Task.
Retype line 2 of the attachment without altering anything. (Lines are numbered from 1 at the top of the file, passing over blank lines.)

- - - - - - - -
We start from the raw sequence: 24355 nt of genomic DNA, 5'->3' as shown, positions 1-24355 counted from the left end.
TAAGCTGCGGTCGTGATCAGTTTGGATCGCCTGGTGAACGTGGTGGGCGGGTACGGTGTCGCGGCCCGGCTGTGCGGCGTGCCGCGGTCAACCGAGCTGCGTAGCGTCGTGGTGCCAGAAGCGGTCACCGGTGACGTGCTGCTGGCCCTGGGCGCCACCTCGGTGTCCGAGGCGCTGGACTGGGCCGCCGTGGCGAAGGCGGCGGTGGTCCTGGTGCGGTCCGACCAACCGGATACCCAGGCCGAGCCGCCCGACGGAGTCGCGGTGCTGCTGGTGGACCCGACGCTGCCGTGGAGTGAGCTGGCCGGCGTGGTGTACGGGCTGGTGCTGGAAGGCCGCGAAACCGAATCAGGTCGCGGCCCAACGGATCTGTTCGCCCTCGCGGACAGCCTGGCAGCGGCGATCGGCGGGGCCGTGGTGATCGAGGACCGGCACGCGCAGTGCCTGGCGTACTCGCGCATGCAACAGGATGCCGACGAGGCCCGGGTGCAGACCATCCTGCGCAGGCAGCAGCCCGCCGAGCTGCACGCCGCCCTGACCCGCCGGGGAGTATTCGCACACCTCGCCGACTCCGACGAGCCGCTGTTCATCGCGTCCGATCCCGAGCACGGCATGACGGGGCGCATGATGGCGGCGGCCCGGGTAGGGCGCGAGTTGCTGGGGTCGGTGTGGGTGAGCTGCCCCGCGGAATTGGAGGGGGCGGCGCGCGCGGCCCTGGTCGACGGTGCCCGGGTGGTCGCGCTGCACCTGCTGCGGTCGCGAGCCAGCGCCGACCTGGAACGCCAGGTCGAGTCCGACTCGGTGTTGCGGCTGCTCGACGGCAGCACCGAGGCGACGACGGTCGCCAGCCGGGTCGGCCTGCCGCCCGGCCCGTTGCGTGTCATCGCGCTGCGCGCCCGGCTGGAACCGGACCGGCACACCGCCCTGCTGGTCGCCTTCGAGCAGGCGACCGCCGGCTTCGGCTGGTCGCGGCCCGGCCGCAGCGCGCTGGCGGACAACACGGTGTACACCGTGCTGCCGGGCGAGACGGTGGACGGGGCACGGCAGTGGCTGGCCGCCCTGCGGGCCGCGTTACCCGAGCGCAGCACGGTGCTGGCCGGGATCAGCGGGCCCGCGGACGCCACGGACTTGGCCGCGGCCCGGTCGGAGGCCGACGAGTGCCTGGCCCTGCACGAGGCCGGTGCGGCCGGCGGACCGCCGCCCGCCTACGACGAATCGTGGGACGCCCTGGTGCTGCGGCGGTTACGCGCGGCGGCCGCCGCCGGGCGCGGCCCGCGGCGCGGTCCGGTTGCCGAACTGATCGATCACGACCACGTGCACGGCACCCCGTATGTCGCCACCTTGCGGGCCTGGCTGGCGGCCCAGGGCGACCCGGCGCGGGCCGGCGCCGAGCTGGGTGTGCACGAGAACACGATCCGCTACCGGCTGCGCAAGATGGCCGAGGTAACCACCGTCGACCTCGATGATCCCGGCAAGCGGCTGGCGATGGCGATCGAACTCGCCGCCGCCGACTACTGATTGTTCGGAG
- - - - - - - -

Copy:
TAAGCTGCGGTCGTGATCAGTTTGGATCGCCTGGTGAACGTGGTGGGCGGGTACGGTGTCGCGGCCCGGCTGTGCGGCGTGCCGCGGTCAACCGAGCTGCGTAGCGTCGTGGTGCCAGAAGCGGTCACCGGTGACGTGCTGCTGGCCCTGGGCGCCACCTCGGTGTCCGAGGCGCTGGACTGGGCCGCCGTGGCGAAGGCGGCGGTGGTCCTGGTGCGGTCCGACCAACCGGATACCCAGGCCGAGCCGCCCGACGGAGTCGCGGTGCTGCTGGTGGACCCGACGCTGCCGTGGAGTGAGCTGGCCGGCGTGGTGTACGGGCTGGTGCTGGAAGGCCGCGAAACCGAATCAGGTCGCGGCCCAACGGATCTGTTCGCCCTCGCGGACAGCCTGGCAGCGGCGATCGGCGGGGCCGTGGTGATCGAGGACCGGCACGCGCAGTGCCTGGCGTACTCGCGCATGCAACAGGATGCCGACGAGGCCCGGGTGCAGACCATCCTGCGCAGGCAGCAGCCCGCCGAGCTGCACGCCGCCCTGACCCGCCGGGGAGTATTCGCACACCTCGCCGACTCCGACGAGCCGCTGTTCATCGCGTCCGATCCCGAGCACGGCATGACGGGGCGCATGATGGCGGCGGCCCGGGTAGGGCGCGAGTTGCTGGGGTCGGTGTGGGTGAGCTGCCCCGCGGAATTGGAGGGGGCGGCGCGCGCGGCCCTGGTCGACGGTGCCCGGGTGGTCGCGCTGCACCTGCTGCGGTCGCGAGCCAGCGCCGACCTGGAACGCCAGGTCGAGTCCGACTCGGTGTTGCGGCTGCTCGACGGCAGCACCGAGGCGACGACGGTCGCCAGCCGGGTCGGCCTGCCGCCCGGCCCGTTGCGTGTCATCGCGCTGCGCGCCCGGCTGGAACCGGACCGGCACACCGCCCTGCTGGTCGCCTTCGAGCAGGCGACCGCCGGCTTCGGCTGGTCGCGGCCCGGCCGCAGCGCGCTGGCGGACAACACGGTGTACACCGTGCTGCCGGGCGAGACGGTGGACGGGGCACGGCAGTGGCTGGCCGCCCTGCGGGCCGCGTTACCCGAGCGCAGCACGGTGCTGGCCGGGATCAGCGGGCCCGCGGACGCCACGGACTTGGCCGCGGCCCGGTCGGAGGCCGACGAGTGCCTGGCCCTGCACGAGGCCGGTGCGGCCGGCGGACCGCCGCCCGCCTACGACGAATCGTGGGACGCCCTGGTGCTGCGGCGGTTACGCGCGGCGGCCGCCGCCGGGCGCGGCCCGCGGCGCGGTCCGGTTGCCGAACTGATCGATCACGACCACGTGCACGGCACCCCGTATGTCGCCACCTTGCGGGCCTGGCTGGCGGCCCAGGGCGACCCGGCGCGGGCCGGCGCCGAGCTGGGTGTGCACGAGAACACGATCCGCTACCGGCTGCGCAAGATGGCCGAGGTAACCACCGTCGACCTCGATGATCCCGGCAAGCGGCTGGCGATGGCGATCGAACTCGCCGCCGCCGACTACTGATTGTTCGGAG